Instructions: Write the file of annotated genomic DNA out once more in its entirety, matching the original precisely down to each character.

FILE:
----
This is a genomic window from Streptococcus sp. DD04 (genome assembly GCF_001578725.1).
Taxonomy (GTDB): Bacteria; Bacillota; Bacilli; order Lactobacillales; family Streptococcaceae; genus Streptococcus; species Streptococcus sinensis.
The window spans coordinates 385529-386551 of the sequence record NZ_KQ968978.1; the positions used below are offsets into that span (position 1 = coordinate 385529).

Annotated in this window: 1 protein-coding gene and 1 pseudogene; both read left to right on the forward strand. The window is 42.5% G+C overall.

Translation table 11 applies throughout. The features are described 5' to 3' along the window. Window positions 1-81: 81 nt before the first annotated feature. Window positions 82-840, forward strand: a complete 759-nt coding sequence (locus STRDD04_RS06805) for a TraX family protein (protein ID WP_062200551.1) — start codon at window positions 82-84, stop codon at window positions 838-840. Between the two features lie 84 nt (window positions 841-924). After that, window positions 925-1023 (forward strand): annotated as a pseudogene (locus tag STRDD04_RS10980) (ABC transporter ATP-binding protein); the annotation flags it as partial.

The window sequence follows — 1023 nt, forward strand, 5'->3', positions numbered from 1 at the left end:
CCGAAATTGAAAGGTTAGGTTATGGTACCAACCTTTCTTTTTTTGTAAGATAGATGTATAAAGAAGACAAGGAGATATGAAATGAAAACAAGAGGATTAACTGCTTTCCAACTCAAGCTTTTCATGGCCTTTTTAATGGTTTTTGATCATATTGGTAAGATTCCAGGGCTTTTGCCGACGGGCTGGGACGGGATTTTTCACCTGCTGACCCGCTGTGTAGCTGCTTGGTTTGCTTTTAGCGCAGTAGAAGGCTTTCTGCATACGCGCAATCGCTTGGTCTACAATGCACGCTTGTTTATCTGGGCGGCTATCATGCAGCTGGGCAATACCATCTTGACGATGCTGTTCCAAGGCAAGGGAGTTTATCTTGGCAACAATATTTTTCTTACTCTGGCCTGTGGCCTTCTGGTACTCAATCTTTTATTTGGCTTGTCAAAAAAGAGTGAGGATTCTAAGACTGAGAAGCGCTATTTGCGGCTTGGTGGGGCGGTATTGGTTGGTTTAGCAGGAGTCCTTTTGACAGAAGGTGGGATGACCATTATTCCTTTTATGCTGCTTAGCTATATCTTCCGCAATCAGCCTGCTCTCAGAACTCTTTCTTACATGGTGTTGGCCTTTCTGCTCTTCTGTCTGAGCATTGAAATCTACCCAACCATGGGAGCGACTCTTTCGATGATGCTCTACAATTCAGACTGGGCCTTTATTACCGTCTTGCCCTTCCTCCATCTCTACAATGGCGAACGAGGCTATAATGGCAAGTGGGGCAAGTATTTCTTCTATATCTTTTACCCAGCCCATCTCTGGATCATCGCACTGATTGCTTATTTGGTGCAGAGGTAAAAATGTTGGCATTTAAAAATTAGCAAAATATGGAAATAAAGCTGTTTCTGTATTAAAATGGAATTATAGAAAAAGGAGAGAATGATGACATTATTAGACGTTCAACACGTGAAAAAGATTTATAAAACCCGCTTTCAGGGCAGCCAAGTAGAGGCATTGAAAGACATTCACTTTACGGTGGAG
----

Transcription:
This is a genomic window from Streptococcus sp. DD04 (genome assembly GCF_001578725.1).
Taxonomy (GTDB): Bacteria; Bacillota; Bacilli; order Lactobacillales; family Streptococcaceae; genus Streptococcus; species Streptococcus sinensis.
The window spans coordinates 385529-386551 of the sequence record NZ_KQ968978.1; the positions used below are offsets into that span (position 1 = coordinate 385529).

Annotated in this window: 1 protein-coding gene and 1 pseudogene; both read left to right on the forward strand. The window is 42.5% G+C overall.

Translation table 11 applies throughout. The features are described 5' to 3' along the window. Window positions 1-81: 81 nt before the first annotated feature. Window positions 82-840, forward strand: a complete 759-nt coding sequence (locus STRDD04_RS06805) for a TraX family protein (protein ID WP_062200551.1) — start codon at window positions 82-84, stop codon at window positions 838-840. Between the two features lie 84 nt (window positions 841-924). After that, window positions 925-1023 (forward strand): annotated as a pseudogene (locus tag STRDD04_RS10980) (ABC transporter ATP-binding protein); the annotation flags it as partial.

The window sequence follows — 1023 nt, forward strand, 5'->3', positions numbered from 1 at the left end:
CCGAAATTGAAAGGTTAGGTTATGGTACCAACCTTTCTTTTTTTGTAAGATAGATGTATAAAGAAGACAAGGAGATATGAAATGAAAACAAGAGGATTAACTGCTTTCCAACTCAAGCTTTTCATGGCCTTTTTAATGGTTTTTGATCATATTGGTAAGATTCCAGGGCTTTTGCCGACGGGCTGGGACGGGATTTTTCACCTGCTGACCCGCTGTGTAGCTGCTTGGTTTGCTTTTAGCGCAGTAGAAGGCTTTCTGCATACGCGCAATCGCTTGGTCTACAATGCACGCTTGTTTATCTGGGCGGCTATCATGCAGCTGGGCAATACCATCTTGACGATGCTGTTCCAAGGCAAGGGAGTTTATCTTGGCAACAATATTTTTCTTACTCTGGCCTGTGGCCTTCTGGTACTCAATCTTTTATTTGGCTTGTCAAAAAAGAGTGAGGATTCTAAGACTGAGAAGCGCTATTTGCGGCTTGGTGGGGCGGTATTGGTTGGTTTAGCAGGAGTCCTTTTGACAGAAGGTGGGATGACCATTATTCCTTTTATGCTGCTTAGCTATATCTTCCGCAATCAGCCTGCTCTCAGAACTCTTTCTTACATGGTGTTGGCCTTTCTGCTCTTCTGTCTGAGCATTGAAATCTACCCAACCATGGGAGCGACTCTTTCGATGATGCTCTACAATTCAGACTGGGCCTTTATTACCGTCTTGCCCTTCCTCCATCTCTACAATGGCGAACGAGGCTATAATGGCAAGTGGGGCAAGTATTTCTTCTATATCTTTTACCCAGCCCATCTCTGGATCATCGCACTGATTGCTTATTTGGTGCAGAGGTAAAAATGTTGGCATTTAAAAATTAGCAAAATATGGAAATAAAGCTGTTTCTGTATTAAAATGGAATTATAGAAAAAGGAGAGAATGATGACATTATTAGACGTTCAACACGTGAAAAAGATTTATAAAACCCGCTTTCAGGGCAGCCAAGTAGAGGCATTGAAAGACATTCACTTTACGGTGGAG